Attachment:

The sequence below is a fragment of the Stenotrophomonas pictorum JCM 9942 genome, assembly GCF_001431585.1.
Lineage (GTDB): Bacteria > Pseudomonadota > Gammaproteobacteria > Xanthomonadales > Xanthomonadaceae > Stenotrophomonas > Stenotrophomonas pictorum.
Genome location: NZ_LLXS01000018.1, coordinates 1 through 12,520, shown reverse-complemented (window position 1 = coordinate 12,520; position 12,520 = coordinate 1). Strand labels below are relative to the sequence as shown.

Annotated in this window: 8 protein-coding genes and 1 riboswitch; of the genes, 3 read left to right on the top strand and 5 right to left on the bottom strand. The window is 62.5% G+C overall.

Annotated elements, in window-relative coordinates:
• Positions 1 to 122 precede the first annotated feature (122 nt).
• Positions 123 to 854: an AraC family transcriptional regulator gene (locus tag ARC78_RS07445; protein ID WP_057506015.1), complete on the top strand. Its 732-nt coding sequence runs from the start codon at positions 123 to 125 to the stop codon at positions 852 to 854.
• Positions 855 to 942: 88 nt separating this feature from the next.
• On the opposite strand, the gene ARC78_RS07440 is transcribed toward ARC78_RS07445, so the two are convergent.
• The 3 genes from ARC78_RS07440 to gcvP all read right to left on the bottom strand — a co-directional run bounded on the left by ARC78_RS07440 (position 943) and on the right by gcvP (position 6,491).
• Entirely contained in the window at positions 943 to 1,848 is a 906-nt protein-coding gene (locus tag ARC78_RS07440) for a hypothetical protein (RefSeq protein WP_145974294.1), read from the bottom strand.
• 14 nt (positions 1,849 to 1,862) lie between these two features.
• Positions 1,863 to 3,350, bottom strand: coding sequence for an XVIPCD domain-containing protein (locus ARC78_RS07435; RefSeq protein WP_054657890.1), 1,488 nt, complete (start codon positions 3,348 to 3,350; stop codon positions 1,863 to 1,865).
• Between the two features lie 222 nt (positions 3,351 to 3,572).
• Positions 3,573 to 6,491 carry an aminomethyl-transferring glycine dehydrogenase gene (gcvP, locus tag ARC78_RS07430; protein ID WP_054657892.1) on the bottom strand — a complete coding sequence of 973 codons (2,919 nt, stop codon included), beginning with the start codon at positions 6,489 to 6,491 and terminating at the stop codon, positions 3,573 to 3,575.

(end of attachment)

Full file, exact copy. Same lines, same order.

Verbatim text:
The sequence below is a fragment of the Stenotrophomonas pictorum JCM 9942 genome, assembly GCF_001431585.1.
Lineage (GTDB): Bacteria > Pseudomonadota > Gammaproteobacteria > Xanthomonadales > Xanthomonadaceae > Stenotrophomonas > Stenotrophomonas pictorum.
Genome location: NZ_LLXS01000018.1, coordinates 1 through 12,520, shown reverse-complemented (window position 1 = coordinate 12,520; position 12,520 = coordinate 1). Strand labels below are relative to the sequence as shown.

Annotated in this window: 8 protein-coding genes and 1 riboswitch; of the genes, 3 read left to right on the top strand and 5 right to left on the bottom strand. The window is 62.5% G+C overall.

Annotated elements, in window-relative coordinates:
• Positions 1 to 122 precede the first annotated feature (122 nt).
• Positions 123 to 854: an AraC family transcriptional regulator gene (locus tag ARC78_RS07445; protein ID WP_057506015.1), complete on the top strand. Its 732-nt coding sequence runs from the start codon at positions 123 to 125 to the stop codon at positions 852 to 854.
• Positions 855 to 942: 88 nt separating this feature from the next.
• On the opposite strand, the gene ARC78_RS07440 is transcribed toward ARC78_RS07445, so the two are convergent.
• The 3 genes from ARC78_RS07440 to gcvP all read right to left on the bottom strand — a co-directional run bounded on the left by ARC78_RS07440 (position 943) and on the right by gcvP (position 6,491).
• Entirely contained in the window at positions 943 to 1,848 is a 906-nt protein-coding gene (locus tag ARC78_RS07440) for a hypothetical protein (RefSeq protein WP_145974294.1), read from the bottom strand.
• 14 nt (positions 1,849 to 1,862) lie between these two features.
• Positions 1,863 to 3,350, bottom strand: coding sequence for an XVIPCD domain-containing protein (locus ARC78_RS07435; RefSeq protein WP_054657890.1), 1,488 nt, complete (start codon positions 3,348 to 3,350; stop codon positions 1,863 to 1,865).
• Between the two features lie 222 nt (positions 3,351 to 3,572).
• Positions 3,573 to 6,491 carry an aminomethyl-transferring glycine dehydrogenase gene (gcvP, locus tag ARC78_RS07430; protein ID WP_054657892.1) on the bottom strand — a complete coding sequence of 973 codons (2,919 nt, stop codon included), beginning with the start codon at positions 6,489 to 6,491 and terminating at the stop codon, positions 3,573 to 3,575.